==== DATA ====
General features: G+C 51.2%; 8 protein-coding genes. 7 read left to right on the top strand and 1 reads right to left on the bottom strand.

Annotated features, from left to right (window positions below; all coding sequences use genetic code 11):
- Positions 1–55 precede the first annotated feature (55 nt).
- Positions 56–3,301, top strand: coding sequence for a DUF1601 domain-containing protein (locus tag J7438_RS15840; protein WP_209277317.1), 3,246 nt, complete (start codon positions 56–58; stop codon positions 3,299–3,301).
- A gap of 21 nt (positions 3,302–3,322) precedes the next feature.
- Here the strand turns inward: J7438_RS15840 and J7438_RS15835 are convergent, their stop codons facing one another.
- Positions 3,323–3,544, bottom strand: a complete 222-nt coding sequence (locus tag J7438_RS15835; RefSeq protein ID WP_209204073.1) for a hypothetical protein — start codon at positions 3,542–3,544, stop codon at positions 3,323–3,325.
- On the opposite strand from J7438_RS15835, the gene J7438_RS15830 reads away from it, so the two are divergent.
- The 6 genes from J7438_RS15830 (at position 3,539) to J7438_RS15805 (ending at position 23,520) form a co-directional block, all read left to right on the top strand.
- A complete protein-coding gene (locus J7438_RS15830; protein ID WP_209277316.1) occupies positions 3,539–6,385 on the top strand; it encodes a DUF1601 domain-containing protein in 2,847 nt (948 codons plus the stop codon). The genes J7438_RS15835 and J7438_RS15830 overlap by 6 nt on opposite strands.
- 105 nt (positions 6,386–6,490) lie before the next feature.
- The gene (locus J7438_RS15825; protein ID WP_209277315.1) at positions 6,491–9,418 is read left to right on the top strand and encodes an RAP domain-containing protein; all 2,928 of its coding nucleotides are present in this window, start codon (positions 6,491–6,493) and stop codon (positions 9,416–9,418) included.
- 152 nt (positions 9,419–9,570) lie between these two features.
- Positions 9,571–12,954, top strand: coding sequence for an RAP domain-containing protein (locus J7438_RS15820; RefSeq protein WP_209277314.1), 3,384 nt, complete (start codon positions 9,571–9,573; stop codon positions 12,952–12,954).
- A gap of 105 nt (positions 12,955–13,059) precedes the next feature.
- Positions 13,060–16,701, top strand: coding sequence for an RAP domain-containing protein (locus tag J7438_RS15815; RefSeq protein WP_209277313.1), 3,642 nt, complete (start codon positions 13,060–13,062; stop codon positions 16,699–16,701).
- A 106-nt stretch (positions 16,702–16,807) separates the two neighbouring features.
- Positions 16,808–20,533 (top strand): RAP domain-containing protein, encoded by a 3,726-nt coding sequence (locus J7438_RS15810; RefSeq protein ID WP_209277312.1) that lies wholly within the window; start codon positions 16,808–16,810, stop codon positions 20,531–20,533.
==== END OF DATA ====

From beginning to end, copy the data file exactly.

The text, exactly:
General features: G+C 51.2%; 8 protein-coding genes. 7 read left to right on the top strand and 1 reads right to left on the bottom strand.

Annotated features, from left to right (window positions below; all coding sequences use genetic code 11):
- Positions 1–55 precede the first annotated feature (55 nt).
- Positions 56–3,301, top strand: coding sequence for a DUF1601 domain-containing protein (locus tag J7438_RS15840; protein WP_209277317.1), 3,246 nt, complete (start codon positions 56–58; stop codon positions 3,299–3,301).
- A gap of 21 nt (positions 3,302–3,322) precedes the next feature.
- Here the strand turns inward: J7438_RS15840 and J7438_RS15835 are convergent, their stop codons facing one another.
- Positions 3,323–3,544, bottom strand: a complete 222-nt coding sequence (locus tag J7438_RS15835; RefSeq protein ID WP_209204073.1) for a hypothetical protein — start codon at positions 3,542–3,544, stop codon at positions 3,323–3,325.
- On the opposite strand from J7438_RS15835, the gene J7438_RS15830 reads away from it, so the two are divergent.
- The 6 genes from J7438_RS15830 (at position 3,539) to J7438_RS15805 (ending at position 23,520) form a co-directional block, all read left to right on the top strand.
- A complete protein-coding gene (locus J7438_RS15830; protein ID WP_209277316.1) occupies positions 3,539–6,385 on the top strand; it encodes a DUF1601 domain-containing protein in 2,847 nt (948 codons plus the stop codon). The genes J7438_RS15835 and J7438_RS15830 overlap by 6 nt on opposite strands.
- 105 nt (positions 6,386–6,490) lie before the next feature.
- The gene (locus J7438_RS15825; protein ID WP_209277315.1) at positions 6,491–9,418 is read left to right on the top strand and encodes an RAP domain-containing protein; all 2,928 of its coding nucleotides are present in this window, start codon (positions 6,491–6,493) and stop codon (positions 9,416–9,418) included.
- 152 nt (positions 9,419–9,570) lie between these two features.
- Positions 9,571–12,954, top strand: coding sequence for an RAP domain-containing protein (locus J7438_RS15820; RefSeq protein WP_209277314.1), 3,384 nt, complete (start codon positions 9,571–9,573; stop codon positions 12,952–12,954).
- A gap of 105 nt (positions 12,955–13,059) precedes the next feature.
- Positions 13,060–16,701, top strand: coding sequence for an RAP domain-containing protein (locus tag J7438_RS15815; RefSeq protein WP_209277313.1), 3,642 nt, complete (start codon positions 13,060–13,062; stop codon positions 16,699–16,701).
- A 106-nt stretch (positions 16,702–16,807) separates the two neighbouring features.
- Positions 16,808–20,533 (top strand): RAP domain-containing protein, encoded by a 3,726-nt coding sequence (locus J7438_RS15810; RefSeq protein ID WP_209277312.1) that lies wholly within the window; start codon positions 16,808–16,810, stop codon positions 20,531–20,533.